to indicate a left or right limit like I forgot to do on the previous example, but this time
it was not by accident. If you approach zero from the right, then your cosecant, you can
see we have one period graphed of our cosecant of x. I hope you can see the purple lines,
two period actually because the period of cotangent is pi where the period of cosecant,
secant, sine, and cosine are all 2pi. At any rate. As I approach 0 from the right both
of these functions are going to positive infinity. So this is going to be infinity minus infinity
which is our indeterminate form for differences. If you let x approach zero from the left,
I want to keep saying negative, but as you approach zero from the left both of the functions
are going down to negative infinity. Now that would be negative infinity minus negative
infinity which will is negative infinity plus infinity which is still infinity minus infinity.
So either way you look at this, left or right limit, this is going to have an indeterminate
form of infinity minus infinity. So let’s see if we can use this tip here of how to
work out these problems and write this in terms of a quotient. Well cosecant of x minus
cotangent of x, nothing is going to happen there. There is nothing to do, it is just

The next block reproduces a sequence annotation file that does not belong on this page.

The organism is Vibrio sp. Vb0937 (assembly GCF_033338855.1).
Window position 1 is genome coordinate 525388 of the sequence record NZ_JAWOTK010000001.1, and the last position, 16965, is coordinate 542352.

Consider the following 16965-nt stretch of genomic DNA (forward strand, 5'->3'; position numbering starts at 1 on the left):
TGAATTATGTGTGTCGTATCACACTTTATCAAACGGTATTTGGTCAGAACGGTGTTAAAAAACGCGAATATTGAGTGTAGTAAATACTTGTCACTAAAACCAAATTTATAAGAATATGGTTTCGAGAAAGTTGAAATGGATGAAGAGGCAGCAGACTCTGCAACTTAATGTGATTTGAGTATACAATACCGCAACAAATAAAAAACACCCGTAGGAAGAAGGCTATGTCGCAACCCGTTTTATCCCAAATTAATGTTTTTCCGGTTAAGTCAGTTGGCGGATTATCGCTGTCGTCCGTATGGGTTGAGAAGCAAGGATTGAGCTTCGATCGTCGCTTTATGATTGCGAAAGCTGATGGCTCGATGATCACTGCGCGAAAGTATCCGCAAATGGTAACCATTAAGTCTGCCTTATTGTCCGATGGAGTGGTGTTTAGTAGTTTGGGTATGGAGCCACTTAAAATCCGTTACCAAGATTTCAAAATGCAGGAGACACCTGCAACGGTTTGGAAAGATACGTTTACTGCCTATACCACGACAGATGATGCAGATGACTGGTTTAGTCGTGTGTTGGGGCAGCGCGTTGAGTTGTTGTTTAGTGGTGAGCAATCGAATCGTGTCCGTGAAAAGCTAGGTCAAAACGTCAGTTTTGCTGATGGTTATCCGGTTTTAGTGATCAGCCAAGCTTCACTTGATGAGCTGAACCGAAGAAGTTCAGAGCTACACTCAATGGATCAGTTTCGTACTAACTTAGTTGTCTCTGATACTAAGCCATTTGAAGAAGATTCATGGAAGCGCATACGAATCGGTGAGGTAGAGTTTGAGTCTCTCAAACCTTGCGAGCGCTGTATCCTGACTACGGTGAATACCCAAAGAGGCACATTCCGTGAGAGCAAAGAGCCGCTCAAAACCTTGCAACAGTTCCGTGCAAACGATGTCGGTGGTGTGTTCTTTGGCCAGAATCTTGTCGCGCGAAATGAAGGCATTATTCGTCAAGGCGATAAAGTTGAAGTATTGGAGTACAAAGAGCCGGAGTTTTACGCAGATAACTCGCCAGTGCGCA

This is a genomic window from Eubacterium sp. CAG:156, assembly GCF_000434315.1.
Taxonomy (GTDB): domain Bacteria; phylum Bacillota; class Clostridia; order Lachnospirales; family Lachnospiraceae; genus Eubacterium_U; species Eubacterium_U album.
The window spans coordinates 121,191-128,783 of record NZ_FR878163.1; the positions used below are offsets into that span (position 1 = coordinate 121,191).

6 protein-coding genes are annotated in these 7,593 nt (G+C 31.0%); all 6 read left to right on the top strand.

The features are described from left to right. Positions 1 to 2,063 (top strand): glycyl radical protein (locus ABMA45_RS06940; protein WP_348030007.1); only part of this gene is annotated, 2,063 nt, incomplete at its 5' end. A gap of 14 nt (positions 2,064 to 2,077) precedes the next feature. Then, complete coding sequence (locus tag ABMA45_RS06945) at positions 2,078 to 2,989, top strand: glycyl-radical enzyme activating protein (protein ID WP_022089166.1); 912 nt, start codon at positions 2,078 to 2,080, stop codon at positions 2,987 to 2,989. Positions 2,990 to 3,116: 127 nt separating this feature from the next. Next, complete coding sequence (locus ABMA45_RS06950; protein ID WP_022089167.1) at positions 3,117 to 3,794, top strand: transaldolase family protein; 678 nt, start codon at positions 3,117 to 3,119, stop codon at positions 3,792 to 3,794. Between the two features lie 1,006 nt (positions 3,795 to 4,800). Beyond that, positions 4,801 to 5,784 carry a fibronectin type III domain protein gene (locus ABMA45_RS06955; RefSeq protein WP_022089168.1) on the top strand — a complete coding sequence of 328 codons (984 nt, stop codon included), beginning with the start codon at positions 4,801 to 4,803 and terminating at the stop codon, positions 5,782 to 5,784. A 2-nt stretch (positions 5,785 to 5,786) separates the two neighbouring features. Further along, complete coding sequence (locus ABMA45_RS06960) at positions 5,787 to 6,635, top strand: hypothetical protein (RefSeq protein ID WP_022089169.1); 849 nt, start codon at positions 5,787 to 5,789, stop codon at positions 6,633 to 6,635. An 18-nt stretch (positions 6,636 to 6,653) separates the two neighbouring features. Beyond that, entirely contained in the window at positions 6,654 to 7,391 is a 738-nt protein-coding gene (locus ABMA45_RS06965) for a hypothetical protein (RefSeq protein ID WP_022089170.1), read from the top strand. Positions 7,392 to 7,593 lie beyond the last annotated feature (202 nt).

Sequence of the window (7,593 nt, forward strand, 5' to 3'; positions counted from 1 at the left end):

two terms with no common denominators. Oh yeah that is right, but if I rewrite these
functions like I did doing trig proofs in Precalculus or Trigonometry, if I rewrite
this in terms of the most basic trig functions sine and cosine I think we are going to have
some fractions that we can then use to find common denominators with and combine those
terms. So we have the limit… And again this is infinity minus infinity. We have the limit
as x approaches zero of cosecant which is 1 over sine of x minute cotangent which is
cosine of x over sine of x. I don’t even have to find common denominators, already have
them there. So let’s write that as one quotient. We have the limit as x approaches zero of
1 minus cosine of x over sine of x. Now we have just have a quotient. Maybe we get the
answer now because earlier in the video I did a problem like this and I did l’Hopital’s
Rule immediately and did that when I should not have because we could find the limit.
l’Hopital’s Rule gave me the wrong answer. So as we let x approach 0, we have 1 minus
the cosine of 0 is 1, so we have 1 minus 1 which is zero. The sine of zero is zero. Ok,
there we go, we have the indeterminate form of 0 over 0, so we can apply l’Hopital’s Rule.
We have the limit as x approaches zero of the derivative of 1 is 0, the derivative of
cosine is negative sine but there is a negative there so it is negative negative sine of x,
which of course those are going to cancel out leaving me with just sine of x on top
or the numerator. The derivative of sine of x is cosine of x. I could let x approach zero
right now, but just to rewrite this, the sine over cosine is tangent. The limit as x approaches